Tax treatment of Roth IRA withdrawals with ROTH 401k rollover

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passive_investor
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Tax treatment of Roth IRA withdrawals with ROTH 401k rollover

Post by passive_investor » Mon Feb 12, 2018 4:26 pm

Hi all,

I have tried to find the answer to this but haven't been able to. I know that the Roth IRA contributions can be withdrawn tax and penalty free any time. However, what if I contribute and max my Roth 401k with my employer and then convert it to Roth IRA when I quit. In that case, can all the contributions in Roth 401k rolled into the Roth IRA account be withdrawn penalty free and tax free or will the "pro-rata" rule come into picture in some shape or form.

For this situation, please assume that the Roth IRA account is already 5 year old (not sure if it matters for withdrawal of contributions). Any help in this regard will be really appreciated.


Thanks

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David Jay
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Re: Tax treatment of Roth IRA withdrawals with ROTH 401k rollover

Post by David Jay » Mon Feb 12, 2018 4:44 pm

Using your assumption that the destination Roth IRA has been open for more than 5 years (it does matter, if you had no Roth IRA and you opened your first one to receive the rollover, the 5 year clock starts over from zero):

1. All contributions from the rollover may be taken out tax free (note: Roth 401K Trustee must provide the documentation to the Roth IRA trustee of the cost basis of the rollover. Verify that this has been done.)

2. All earnings from the rollover may be taken out tax free after age 59.5
Prediction is very difficult, especially about the future - Niels Bohr | To get the "risk premium", you really do have to take the risk - nisiprius

passive_investor
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Re: Tax treatment of Roth IRA withdrawals with ROTH 401k rollover

Post by passive_investor » Mon Feb 12, 2018 4:56 pm

Thanks! Is the 5 year rule applicable only for rollover contributions withdrawals? I thought you could withdraw contributions from Roth IRA anytime without any restriction on the account being more than 5 year old.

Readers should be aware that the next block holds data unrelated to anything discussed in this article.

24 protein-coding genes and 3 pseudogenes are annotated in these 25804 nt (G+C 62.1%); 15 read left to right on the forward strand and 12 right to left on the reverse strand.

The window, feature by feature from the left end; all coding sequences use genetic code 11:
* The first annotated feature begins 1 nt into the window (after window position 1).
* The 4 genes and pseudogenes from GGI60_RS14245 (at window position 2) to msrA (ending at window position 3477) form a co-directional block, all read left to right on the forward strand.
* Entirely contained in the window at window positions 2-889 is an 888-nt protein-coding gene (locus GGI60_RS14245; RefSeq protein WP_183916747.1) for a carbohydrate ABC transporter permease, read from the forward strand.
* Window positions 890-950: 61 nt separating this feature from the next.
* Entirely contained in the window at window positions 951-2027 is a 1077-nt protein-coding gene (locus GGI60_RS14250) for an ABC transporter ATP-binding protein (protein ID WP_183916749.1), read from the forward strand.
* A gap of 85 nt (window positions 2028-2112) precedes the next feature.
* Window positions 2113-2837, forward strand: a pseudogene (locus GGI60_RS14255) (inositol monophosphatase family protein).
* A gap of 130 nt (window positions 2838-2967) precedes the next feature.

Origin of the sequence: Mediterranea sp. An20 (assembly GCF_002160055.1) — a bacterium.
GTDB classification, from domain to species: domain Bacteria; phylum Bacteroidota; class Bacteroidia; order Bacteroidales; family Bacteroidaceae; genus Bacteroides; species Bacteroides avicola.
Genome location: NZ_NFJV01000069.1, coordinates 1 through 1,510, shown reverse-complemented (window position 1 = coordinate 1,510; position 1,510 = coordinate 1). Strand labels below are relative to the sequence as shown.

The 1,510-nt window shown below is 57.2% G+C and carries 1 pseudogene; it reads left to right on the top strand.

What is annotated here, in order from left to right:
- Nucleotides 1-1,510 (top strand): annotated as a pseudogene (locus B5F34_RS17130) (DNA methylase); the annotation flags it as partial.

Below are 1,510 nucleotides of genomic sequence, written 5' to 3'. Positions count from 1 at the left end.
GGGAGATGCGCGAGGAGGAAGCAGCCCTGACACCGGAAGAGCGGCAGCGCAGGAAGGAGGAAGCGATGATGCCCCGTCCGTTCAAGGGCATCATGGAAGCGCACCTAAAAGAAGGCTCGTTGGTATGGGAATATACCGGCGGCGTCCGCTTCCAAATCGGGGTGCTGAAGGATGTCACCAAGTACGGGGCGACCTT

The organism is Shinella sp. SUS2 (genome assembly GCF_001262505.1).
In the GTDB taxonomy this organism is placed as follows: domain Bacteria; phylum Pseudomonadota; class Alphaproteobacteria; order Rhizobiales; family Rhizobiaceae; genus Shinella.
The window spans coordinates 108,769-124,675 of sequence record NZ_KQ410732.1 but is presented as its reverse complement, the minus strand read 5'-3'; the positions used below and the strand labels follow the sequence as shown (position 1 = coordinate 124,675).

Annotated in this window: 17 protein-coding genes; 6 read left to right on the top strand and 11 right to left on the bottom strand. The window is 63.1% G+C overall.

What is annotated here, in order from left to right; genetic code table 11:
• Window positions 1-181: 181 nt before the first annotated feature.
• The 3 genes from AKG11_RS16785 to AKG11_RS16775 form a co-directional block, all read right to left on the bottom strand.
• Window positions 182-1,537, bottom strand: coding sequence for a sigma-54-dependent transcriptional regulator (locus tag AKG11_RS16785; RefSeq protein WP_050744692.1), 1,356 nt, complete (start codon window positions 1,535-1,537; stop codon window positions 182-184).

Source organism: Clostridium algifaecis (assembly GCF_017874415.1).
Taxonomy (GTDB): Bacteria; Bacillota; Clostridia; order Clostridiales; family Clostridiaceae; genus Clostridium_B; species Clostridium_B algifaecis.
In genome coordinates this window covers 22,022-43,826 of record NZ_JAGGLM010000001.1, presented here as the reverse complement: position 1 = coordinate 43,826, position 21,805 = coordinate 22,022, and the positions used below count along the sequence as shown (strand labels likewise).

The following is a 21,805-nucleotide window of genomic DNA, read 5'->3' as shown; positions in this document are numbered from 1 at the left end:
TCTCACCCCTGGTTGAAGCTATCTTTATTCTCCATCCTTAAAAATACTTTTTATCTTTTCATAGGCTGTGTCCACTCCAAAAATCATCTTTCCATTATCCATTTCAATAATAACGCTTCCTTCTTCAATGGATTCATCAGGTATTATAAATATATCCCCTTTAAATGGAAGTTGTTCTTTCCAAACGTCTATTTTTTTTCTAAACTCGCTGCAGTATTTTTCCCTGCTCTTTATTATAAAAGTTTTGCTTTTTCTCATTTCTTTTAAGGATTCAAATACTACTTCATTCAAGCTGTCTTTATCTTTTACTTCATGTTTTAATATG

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David Jay
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Re: Tax treatment of Roth IRA withdrawals with ROTH 401k rollover

Post by David Jay » Mon Feb 12, 2018 10:00 pm

I found the info here - should have posted the link for your further research: https://www.investopedia.com/articles/r ... llover.asp
Prediction is very difficult, especially about the future - Niels Bohr | To get the "risk premium", you really do have to take the risk - nisiprius

passive_investor
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Re: Tax treatment of Roth IRA withdrawals with ROTH 401k rollover

Post by passive_investor » Tue Feb 13, 2018 9:50 am

Thanks for the source and clarification. Appreciate your help!

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David Jay
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Re: Tax treatment of Roth IRA withdrawals with ROTH 401k rollover

Post by David Jay » Tue Feb 13, 2018 10:31 am

it's what we try to do at BH...
Prediction is very difficult, especially about the future - Niels Bohr | To get the "risk premium", you really do have to take the risk - nisiprius

Alan S.
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Re: Tax treatment of Roth IRA withdrawals with ROTH 401k rollover

Post by Alan S. » Tue Feb 13, 2018 12:14 pm

David Jay wrote:
Mon Feb 12, 2018 4:44 pm
Using your assumption that the destination Roth IRA has been open for more than 5 years (it does matter, if you had no Roth IRA and you opened your first one to receive the rollover, the 5 year clock starts over from zero):

1. All contributions from the rollover may be taken out tax free (note: Roth 401K Trustee must provide the documentation to the Roth IRA trustee of the cost basis of the rollover. Verify that this has been done.)

With respect to reporting, this is true when a Roth 401k is transferred to another Roth 401k plan. However, for a direct rollover to a Roth IRA the only data the Roth 401k administrator reports is the 1099R form, which goes to the IRS and participant, not to the Roth IRA custodian. Tax accounting for the Roth IRA that now holds a Roth 401k rollover is entirely the responsibility of the Roth IRA owner. The Roth IRA custodian will leave box 2a blank when reporting a Roth IRA distribution. Most Roth IRA owners hopefully do not need to take distributions until their Roth IRA is qualified. If they do, they probably are not prepared to complete the Form 8606 properly.

Note that if the employee did an in plan Roth rollover (IRR) before rolling to the Roth IRA, the tracking of Roth IRA basis becomes more complex prior to 59.5 because the taxable portion of each IRR must meet a 5 year requirement before it can be distributed without penalty. More simply, you track it as if you did an ordinary Roth IRA conversion in that same year.


2. All earnings from the rollover may be taken out tax free after age 59.5

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David Jay
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Re: Tax treatment of Roth IRA withdrawals with ROTH 401k rollover

Post by David Jay » Tue Feb 13, 2018 12:54 pm

Alan S. wrote:
Tue Feb 13, 2018 12:14 pm
David Jay wrote:
Mon Feb 12, 2018 4:44 pm